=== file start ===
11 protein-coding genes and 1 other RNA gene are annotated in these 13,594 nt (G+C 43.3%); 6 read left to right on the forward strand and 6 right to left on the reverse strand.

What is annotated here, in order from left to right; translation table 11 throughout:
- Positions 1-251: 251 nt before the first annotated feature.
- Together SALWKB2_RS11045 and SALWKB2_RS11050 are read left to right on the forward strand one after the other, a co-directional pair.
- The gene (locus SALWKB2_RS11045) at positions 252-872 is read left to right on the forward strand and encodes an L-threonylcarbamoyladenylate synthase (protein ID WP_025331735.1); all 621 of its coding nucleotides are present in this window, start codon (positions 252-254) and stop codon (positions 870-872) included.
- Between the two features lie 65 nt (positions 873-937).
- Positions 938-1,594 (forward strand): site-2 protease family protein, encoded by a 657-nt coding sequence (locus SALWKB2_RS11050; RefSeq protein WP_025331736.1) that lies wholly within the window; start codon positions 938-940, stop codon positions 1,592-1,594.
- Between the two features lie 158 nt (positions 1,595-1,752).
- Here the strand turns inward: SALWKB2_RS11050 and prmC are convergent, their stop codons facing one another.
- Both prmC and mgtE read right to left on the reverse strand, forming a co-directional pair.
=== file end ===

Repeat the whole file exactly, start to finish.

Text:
11 protein-coding genes and 1 other RNA gene are annotated in these 13,594 nt (G+C 43.3%); 6 read left to right on the forward strand and 6 right to left on the reverse strand.

What is annotated here, in order from left to right; translation table 11 throughout:
- Positions 1-251: 251 nt before the first annotated feature.
- Together SALWKB2_RS11045 and SALWKB2_RS11050 are read left to right on the forward strand one after the other, a co-directional pair.
- The gene (locus SALWKB2_RS11045) at positions 252-872 is read left to right on the forward strand and encodes an L-threonylcarbamoyladenylate synthase (protein ID WP_025331735.1); all 621 of its coding nucleotides are present in this window, start codon (positions 252-254) and stop codon (positions 870-872) included.
- Between the two features lie 65 nt (positions 873-937).
- Positions 938-1,594 (forward strand): site-2 protease family protein, encoded by a 657-nt coding sequence (locus SALWKB2_RS11050; RefSeq protein WP_025331736.1) that lies wholly within the window; start codon positions 938-940, stop codon positions 1,592-1,594.
- Between the two features lie 158 nt (positions 1,595-1,752).
- Here the strand turns inward: SALWKB2_RS11050 and prmC are convergent, their stop codons facing one another.
- Both prmC and mgtE read right to left on the reverse strand, forming a co-directional pair.